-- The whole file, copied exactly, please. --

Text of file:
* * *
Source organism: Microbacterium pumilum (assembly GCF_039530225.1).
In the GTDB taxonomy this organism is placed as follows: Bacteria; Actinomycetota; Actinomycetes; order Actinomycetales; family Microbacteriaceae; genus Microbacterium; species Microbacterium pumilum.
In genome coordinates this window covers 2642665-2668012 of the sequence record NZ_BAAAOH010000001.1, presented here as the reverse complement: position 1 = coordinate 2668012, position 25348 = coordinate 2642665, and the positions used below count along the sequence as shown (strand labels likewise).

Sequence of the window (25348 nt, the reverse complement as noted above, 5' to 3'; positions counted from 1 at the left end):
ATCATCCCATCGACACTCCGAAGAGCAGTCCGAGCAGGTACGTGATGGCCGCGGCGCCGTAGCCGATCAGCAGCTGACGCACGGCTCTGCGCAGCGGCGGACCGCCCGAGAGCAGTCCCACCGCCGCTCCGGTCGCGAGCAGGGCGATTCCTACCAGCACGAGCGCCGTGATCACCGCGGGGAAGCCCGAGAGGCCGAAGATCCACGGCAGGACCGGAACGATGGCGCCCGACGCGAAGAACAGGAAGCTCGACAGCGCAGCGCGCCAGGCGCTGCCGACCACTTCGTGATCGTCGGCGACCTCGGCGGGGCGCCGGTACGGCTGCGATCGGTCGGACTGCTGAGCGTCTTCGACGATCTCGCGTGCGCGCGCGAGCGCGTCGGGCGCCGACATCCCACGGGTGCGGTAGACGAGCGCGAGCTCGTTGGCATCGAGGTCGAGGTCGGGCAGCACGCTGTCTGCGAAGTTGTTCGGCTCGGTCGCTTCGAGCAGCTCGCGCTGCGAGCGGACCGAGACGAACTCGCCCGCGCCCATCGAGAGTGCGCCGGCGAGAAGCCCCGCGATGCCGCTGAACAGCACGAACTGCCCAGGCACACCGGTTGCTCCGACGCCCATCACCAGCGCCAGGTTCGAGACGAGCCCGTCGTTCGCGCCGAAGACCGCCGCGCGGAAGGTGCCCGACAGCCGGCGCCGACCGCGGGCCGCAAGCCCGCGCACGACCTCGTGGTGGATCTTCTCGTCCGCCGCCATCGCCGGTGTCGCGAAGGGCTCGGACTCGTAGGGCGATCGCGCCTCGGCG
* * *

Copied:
Source organism: Microbacterium pumilum (assembly GCF_039530225.1).
In the GTDB taxonomy this organism is placed as follows: Bacteria; Actinomycetota; Actinomycetes; order Actinomycetales; family Microbacteriaceae; genus Microbacterium; species Microbacterium pumilum.
In genome coordinates this window covers 2642665-2668012 of the sequence record NZ_BAAAOH010000001.1, presented here as the reverse complement: position 1 = coordinate 2668012, position 25348 = coordinate 2642665, and the positions used below count along the sequence as shown (strand labels likewise).

Sequence of the window (25348 nt, the reverse complement as noted above, 5' to 3'; positions counted from 1 at the left end):
ATCATCCCATCGACACTCCGAAGAGCAGTCCGAGCAGGTACGTGATGGCCGCGGCGCCGTAGCCGATCAGCAGCTGACGCACGGCTCTGCGCAGCGGCGGACCGCCCGAGAGCAGTCCCACCGCCGCTCCGGTCGCGAGCAGGGCGATTCCTACCAGCACGAGCGCCGTGATCACCGCGGGGAAGCCCGAGAGGCCGAAGATCCACGGCAGGACCGGAACGATGGCGCCCGACGCGAAGAACAGGAAGCTCGACAGCGCAGCGCGCCAGGCGCTGCCGACCACTTCGTGATCGTCGGCGACCTCGGCGGGGCGCCGGTACGGCTGCGATCGGTCGGACTGCTGAGCGTCTTCGACGATCTCGCGTGCGCGCGCGAGCGCGTCGGGCGCCGACATCCCACGGGTGCGGTAGACGAGCGCGAGCTCGTTGGCATCGAGGTCGAGGTCGGGCAGCACGCTGTCTGCGAAGTTGTTCGGCTCGGTCGCTTCGAGCAGCTCGCGCTGCGAGCGGACCGAGACGAACTCGCCCGCGCCCATCGAGAGTGCGCCGGCGAGAAGCCCCGCGATGCCGCTGAACAGCACGAACTGCCCAGGCACACCGGTTGCTCCGACGCCCATCACCAGCGCCAGGTTCGAGACGAGCCCGTCGTTCGCGCCGAAGACCGCCGCGCGGAAGGTGCCCGACAGCCGGCGCCGACCGCGGGCCGCAAGCCCGCGCACGACCTCGTGGTGGATCTTCTCGTCCGCCGCCATCGCCGGTGTCGCGAAGGGCTCGGACTCGTAGGGCGATCGCGCCTCGGCG